Virtual Event

Visiting Scholar Kunio Hara

Visiting Scholar Kunio Hara will give a lecture titled “Music, Sound, and Nostalgia in My Neighbor Totoro and Grave of the Fireflies.”

Abstract: In this presentation, Kunio Hara explores the essential role of sound and music in how we experience two classics of Japanese animation: Hayao Miyazaki’s My Neighbor Totoro and Isao Takahata’s Grave of the Fireflies.

Although developed and released simultaneously as a double feature by Studio Ghibli in 1988, the worlds that the two films depict could not be more different. Similarly, Miyazaki and Takahata established differing working relationships with their musical collaborators. Miyazaki, on the one hand, turned to his trusted musical partner Joe Hisaishi early in the production. For the soundtrack of this project, Hisaishi suggested fashioning a collection of newly composed children’s songs as a starting point. On the other hand, Takahata took a more conventional path, using his keen directorial ear to interleave Michio Mamiya’s emotionally restrained underscoring with diegetic music that, at times, creates harrowing and devastating effects. 

As a result, the two composers’ contributions to the films interact with their narratives in dissimilar ways, accentuating the gulf between the bucolic fantasy of Miyazaki’s Totoro and the stark realism of Takahata’s Fireflies. At the same time, the two soundtracks highlight the directors’ shared ideas about the ability of sound and music to conjure powerful memories in surprising and unexpected ways.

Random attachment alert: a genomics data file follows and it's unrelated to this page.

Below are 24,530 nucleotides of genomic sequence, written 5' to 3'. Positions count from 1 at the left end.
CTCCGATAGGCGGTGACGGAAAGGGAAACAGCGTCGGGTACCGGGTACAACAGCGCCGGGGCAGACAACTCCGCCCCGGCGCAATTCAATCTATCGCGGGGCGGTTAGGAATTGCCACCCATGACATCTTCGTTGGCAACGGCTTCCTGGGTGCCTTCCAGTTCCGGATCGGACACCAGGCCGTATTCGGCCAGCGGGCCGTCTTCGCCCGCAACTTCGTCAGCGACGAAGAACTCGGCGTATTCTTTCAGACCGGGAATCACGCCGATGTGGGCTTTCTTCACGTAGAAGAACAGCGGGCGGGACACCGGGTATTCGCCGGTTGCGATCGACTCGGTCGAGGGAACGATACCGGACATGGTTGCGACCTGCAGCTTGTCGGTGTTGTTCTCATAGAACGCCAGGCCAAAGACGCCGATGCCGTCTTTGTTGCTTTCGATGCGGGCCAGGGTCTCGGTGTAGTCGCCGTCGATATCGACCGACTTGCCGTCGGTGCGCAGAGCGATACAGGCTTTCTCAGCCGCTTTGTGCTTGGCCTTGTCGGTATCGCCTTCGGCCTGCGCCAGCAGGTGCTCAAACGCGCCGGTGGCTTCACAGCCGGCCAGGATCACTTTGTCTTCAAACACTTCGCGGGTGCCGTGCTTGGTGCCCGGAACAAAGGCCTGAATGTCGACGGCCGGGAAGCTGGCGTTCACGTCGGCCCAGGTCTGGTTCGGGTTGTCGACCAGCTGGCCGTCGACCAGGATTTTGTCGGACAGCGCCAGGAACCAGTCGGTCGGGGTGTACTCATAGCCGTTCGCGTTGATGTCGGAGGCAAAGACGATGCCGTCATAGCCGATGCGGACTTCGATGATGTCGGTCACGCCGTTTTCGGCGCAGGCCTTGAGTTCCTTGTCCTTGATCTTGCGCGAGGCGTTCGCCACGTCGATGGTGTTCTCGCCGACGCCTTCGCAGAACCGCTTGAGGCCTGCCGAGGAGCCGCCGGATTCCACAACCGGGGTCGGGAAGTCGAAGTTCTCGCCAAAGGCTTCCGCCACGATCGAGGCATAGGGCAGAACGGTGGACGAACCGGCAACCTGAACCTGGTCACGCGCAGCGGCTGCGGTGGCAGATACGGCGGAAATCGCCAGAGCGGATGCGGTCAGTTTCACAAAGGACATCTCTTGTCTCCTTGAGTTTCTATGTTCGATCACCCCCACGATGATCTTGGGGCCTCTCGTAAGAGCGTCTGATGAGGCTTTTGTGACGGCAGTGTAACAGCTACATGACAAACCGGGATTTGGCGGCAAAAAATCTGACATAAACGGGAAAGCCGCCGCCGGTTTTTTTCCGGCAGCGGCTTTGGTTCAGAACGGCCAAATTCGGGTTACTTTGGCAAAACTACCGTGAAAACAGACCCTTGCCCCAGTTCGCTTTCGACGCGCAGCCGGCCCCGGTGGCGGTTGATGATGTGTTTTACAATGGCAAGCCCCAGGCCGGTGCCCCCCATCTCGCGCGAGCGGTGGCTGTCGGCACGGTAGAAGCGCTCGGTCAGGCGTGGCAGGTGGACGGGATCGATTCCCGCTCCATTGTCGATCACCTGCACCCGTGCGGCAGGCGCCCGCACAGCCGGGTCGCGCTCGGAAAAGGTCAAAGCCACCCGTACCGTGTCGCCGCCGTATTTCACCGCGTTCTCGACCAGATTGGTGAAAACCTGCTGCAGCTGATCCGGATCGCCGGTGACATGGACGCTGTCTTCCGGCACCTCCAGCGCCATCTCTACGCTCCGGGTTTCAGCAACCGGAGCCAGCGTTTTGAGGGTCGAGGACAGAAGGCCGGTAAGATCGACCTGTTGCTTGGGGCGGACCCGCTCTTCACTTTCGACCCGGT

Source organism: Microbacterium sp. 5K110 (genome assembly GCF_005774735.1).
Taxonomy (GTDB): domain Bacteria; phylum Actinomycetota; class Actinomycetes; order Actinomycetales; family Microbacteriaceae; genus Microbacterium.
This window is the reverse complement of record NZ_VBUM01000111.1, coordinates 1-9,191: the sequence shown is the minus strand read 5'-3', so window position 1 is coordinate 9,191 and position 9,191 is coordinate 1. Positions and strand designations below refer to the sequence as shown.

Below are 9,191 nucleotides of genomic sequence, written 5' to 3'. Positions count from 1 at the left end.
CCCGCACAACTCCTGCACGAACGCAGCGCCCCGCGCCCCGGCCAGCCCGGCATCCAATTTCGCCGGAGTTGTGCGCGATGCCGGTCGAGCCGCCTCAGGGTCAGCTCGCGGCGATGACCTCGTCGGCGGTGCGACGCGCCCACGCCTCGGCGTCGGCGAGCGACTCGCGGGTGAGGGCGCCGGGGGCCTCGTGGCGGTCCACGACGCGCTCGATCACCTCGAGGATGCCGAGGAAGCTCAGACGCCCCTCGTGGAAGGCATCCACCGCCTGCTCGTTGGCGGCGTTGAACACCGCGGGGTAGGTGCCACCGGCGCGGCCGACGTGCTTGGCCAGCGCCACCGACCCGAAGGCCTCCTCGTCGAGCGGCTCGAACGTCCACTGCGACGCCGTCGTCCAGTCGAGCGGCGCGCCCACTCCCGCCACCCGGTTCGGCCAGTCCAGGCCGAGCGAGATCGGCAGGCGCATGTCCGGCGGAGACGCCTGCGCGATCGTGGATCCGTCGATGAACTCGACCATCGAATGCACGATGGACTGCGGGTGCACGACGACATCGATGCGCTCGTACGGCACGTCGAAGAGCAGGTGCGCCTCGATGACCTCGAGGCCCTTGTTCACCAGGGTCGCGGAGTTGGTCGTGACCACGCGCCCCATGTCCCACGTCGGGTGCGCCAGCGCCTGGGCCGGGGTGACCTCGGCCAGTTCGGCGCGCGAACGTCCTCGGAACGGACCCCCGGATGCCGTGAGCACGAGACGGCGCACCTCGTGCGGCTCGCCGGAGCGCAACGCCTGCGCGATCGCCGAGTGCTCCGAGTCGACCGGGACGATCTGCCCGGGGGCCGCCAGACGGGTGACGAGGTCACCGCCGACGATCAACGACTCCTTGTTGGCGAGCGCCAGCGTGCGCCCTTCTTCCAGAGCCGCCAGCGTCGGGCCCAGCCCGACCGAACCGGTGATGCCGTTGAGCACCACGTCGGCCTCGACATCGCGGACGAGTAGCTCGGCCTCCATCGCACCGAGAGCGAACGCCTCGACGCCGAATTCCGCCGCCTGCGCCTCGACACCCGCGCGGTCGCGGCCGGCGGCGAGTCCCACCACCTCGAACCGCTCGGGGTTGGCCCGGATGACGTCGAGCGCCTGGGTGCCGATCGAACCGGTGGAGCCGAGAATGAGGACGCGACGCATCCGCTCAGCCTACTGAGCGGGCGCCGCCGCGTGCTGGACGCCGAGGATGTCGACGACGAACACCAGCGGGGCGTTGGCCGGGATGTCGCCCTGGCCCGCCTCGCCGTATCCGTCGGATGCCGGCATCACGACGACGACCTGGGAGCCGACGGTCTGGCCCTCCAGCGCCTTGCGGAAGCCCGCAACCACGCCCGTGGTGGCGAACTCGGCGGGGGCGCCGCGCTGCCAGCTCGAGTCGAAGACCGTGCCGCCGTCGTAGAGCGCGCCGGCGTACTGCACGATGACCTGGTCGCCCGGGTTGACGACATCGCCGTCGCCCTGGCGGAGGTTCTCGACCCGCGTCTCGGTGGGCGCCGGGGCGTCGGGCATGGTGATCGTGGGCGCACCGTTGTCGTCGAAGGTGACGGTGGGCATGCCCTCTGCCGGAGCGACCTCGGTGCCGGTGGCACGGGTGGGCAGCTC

Kunio Hara is Associate Professor of Music History at the University of South Carolina. His main area of research is 19th-century Italian opera, particularly the works of Giacomo Puccini. Kunio’s initial interest in Puccini’s musical representation of Japanese people and culture in Madama Butterfly developed into the exploration of the careers of Japanese opera singers, such as Tamaki Miura and Yoshie Fujiwara, who actively engaged with the opera. His article on Miura’s final performance of Puccini’s Madama Butterfly in Japan under U.S. occupation appeared in the journal Music and Politics. Later this fall at the national meeting of the American Musicological Society, Kunio will present a paper on Fujiwara Opera Company’s U.S. tour in the 1950s.

Kunio’s research also focuses on how the idea of nostalgia operates in Puccini’s operas and how the operas’ engagement with nostalgia contributes to their continuous popularity into the twenty-first century. Kunio’s article in the Journal of the Society for American Music studies the role that nostalgia played in the reception of the première of Puccini’s La fanciulla del West in New York City’s Italian American newspapers. Examination of nostalgia in other musical settings has resulted in an article on Tōru Takemitsu’s Nostalghia, a memorial composition for Andrei Tarkovsky named after his eponymous film, as well as his recent book Joe Hisaishi’s Soundtrack for “My Neighbor Totoro,” published as part of Bloomsbury’s 33 1/3 Japan series. 

Kunio also serves as the chair of the Diversity and Inclusion Subcommittee of the AMS Pedagogy Study Group and is currently on the editorial board of the Journal of Music History Pedagogy

 

Co-hosted by the Department of Music and the Department of East Asian Languages and Literatures (Japan Studies) at the University of Pittsburgh, in collaboration with Department of Modern Languages at Carnegie Mellon University.

Generous support from the Japan Iron and Steel Federation and Mitsubishi endowments at the
University of Pittsburgh.

Thursday, October 29 at 4:00 p.m. to 5:30 p.m.

Virtual Event